Consider Rodin’s “Thinker” — The sculptured image of the solitary and self-contained individual engaged in what we take to be humanity’s sine qua non: independent thought. It is inspiring, but it is also an idealization. The more carefully we think about thought itself, the less truly independent it turns out to be. In one recent post, I wrote that “People don’t reason in isolation, they reason socially,” and that along with the advice to consider those fundamental social influences in legal persuasion, led to some interesting discussions with readers. Instead of acting as though we are engaging our fact finders on the blank plane of pure logic, it makes much more sense to account for and adapt to the social and tribal understandings they are bringing to the task.
A recent article reminded me of this point. The piece, directly titled “How Do We Believe?” comes from cognitive psychologist Steven Sloman of Brown University (Sloman, 2022). The article is narratively structured as the author’s own story of developing as a cognitive researcher, illustrating the community origins of his own thoughts on social reasoning. His perspective builds on the “dual processing” model of decision-making, popularized in Daniel Kahneman’s book Thinking Fast and Slow, which notes distinctions between our quicker and more intuitive decisions and our choices made only after longer deliberative processing. The point is that neither is independent. Sloman writes, “I have come to realize that a key reason for our success as cognizers is that we rely on others for most of our information processing needs; we live in a community of knowledge. We make use of others both intuitively — by outsourcing much of our thinking without knowing we are doing it — and by deliberating with others.” In this post, I will share a few implications on ways to practically account for this social outsourcing when it comes to understanding and persuading a jury.
I often say this to law students, as well as to experienced attorneys: There is no substitute for watching a jury deliberate to a verdict. Of course, you can never spy on your real jury, but that makes it all the more important that you find or create other mock juries to spy on. Watching that “network of brains” working together on their way to a decision can be messy and frustrating at times. Juries will only rarely follow the process exactly as the law and the instructions envision it, but they will follow a process. It is not just about the content of what they say but about the patterns in what gets noticed, believed, repeated, reinforced, and used during the discussion. The more you understand that, the more you can account for it in creating your message. Apart from its value in helping you prepare a specific case, watching deliberations will help you become a better legal persuader generally.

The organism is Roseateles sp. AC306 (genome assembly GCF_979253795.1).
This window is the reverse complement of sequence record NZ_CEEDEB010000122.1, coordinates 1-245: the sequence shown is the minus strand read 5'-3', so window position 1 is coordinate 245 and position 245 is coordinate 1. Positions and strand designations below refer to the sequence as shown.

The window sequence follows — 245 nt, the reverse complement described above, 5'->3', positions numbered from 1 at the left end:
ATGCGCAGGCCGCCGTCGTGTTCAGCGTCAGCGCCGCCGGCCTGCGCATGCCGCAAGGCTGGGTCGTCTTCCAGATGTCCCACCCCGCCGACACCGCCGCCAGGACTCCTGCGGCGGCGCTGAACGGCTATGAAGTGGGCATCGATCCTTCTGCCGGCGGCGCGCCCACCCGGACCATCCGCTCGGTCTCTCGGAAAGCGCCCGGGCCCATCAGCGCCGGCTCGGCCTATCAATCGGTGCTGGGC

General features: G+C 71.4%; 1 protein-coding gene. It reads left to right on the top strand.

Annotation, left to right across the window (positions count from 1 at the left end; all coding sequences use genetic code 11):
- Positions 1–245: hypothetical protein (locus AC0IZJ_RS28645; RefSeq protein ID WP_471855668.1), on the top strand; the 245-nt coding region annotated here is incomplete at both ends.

Socialize Your Knowledge and References
When they’re in the box and the deliberation room, the jurors are not just relying on each other, but on the full “cultural networks” that they inhabit outside of the courtroom. As Sloman notes, “Humans are tribal in the most basic sense, in the way they think,” and as a result, “many of the opinions we espouse have less to do with thought than with who we affiliate with that takes a position.” So adapting to your audience means learning as much as you can about those affiliations, a task made much more convenient and essential by the sheer amount of social media data that is public.
As you learn about your fact finders’ social milieu, it also helps to adapt your language in a social direction. Referring to what we heard, or to what we know or to what we all remember, is a way to collectivize and to appeal to a common identity and understanding. This kind of “We” speak isn’t just a way to descriptively address a group, but also a way to invoke the social roots that make information credible.
Focus on Social Process, not Product
Sometimes when we take shortcuts in our thinking about persuasion, we can tend to focus on an outcome: Will they buy it or not? But better than that consumer-model of thinking is the broader questions: What will they do with it? How will they engage and react? How will they process? This is perhaps the best reason to prefer the answers you get from a focus group or a mock trial over the answers you would get from something like a survey. Not only is it an opportunity to see how they get there, but it is also a reminder of the fundamentally social roots of their thinking on the issues that underly your case.
Sloman, S. A. (2022). How do we believe?. Topics in Cognitive Science. URL: https://onlinelibrary.wiley.com/doi/abs/10.1111/tops.12580
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